MD Gov: Ehrlich Raises Money at Racist Club

Via the Baltimore Sun (login required):

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Just three years ago, Dr. Levi Watkins Jr., a noted cardiac surgeon and associate dean of the Johns Hopkins School of Medicine, cited Baltimore's oldest country club as an example of racial exclusion and the progress African-Americans still need to make.

"I have had a professorship at Vanderbilt named after me, but I still can't become a member at the Elkridge Club in Baltimore," Watkins, who is black, told a publication at his Tennessee alma mater. "We have not healed completely."

Still, Gov. Robert L. Ehrlich Jr. held a golf fund-raiser last week at the North Charles Street country club - a decision that is sparking criticism from some prominent African-American leaders, including Watkins.

Several Elkridge members and former officers confirmed that the club has had no African-American members in its 127-year history. None would speak for the record. Club members said there is no written race-based prohibition, and that blacks and other minorities have played golf and dined there. Memberships are extended based on social and family connections, they said...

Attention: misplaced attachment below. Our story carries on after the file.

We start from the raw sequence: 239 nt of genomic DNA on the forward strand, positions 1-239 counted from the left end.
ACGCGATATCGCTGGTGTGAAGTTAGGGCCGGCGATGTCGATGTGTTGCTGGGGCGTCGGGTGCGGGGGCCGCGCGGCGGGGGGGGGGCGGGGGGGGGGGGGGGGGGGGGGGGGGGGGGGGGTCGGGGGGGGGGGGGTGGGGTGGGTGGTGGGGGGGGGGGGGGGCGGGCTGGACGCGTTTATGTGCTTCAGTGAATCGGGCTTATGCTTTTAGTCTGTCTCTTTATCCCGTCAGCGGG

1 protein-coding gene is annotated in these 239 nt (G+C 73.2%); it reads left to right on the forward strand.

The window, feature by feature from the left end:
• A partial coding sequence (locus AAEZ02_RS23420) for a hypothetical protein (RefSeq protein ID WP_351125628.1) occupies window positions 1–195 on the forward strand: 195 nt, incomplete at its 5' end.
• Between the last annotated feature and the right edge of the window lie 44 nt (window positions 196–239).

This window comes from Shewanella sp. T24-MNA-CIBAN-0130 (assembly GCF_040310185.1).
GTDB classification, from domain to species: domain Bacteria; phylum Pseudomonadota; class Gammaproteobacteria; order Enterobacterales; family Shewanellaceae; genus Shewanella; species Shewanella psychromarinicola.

"Amazing. I could seek candidacy in the Senate of the United States, but cannot seek membership in this club," said Kweisi Mfume, former president of the NAACP and a Democratic candidate for Senate...

"I don't think that the governor should play at a club that his own lieutenant governor could not be a member of," said Del. Adrienne A. Jones, a Democrat who heads the Baltimore County Office of Fair Practices and Community Affairs and who is speaker pro tem of the House of Delegates...

But race has nonetheless been a delicate issue for Ehrlich. He drew the ire of minority groups last year when he dismissed the concept of multiculturalism as "crap" and "bunk," and during the 2004 Republican National Convention when he accused Democrats of racism for what he said were rote appeals for black votes.

During a Board of Public Works meeting this year, he echoed Comptroller William Donald Schaefer's sentiment that the state's minority business program should end at some point - drawing a stinging rebuke from the General Assembly's black members.


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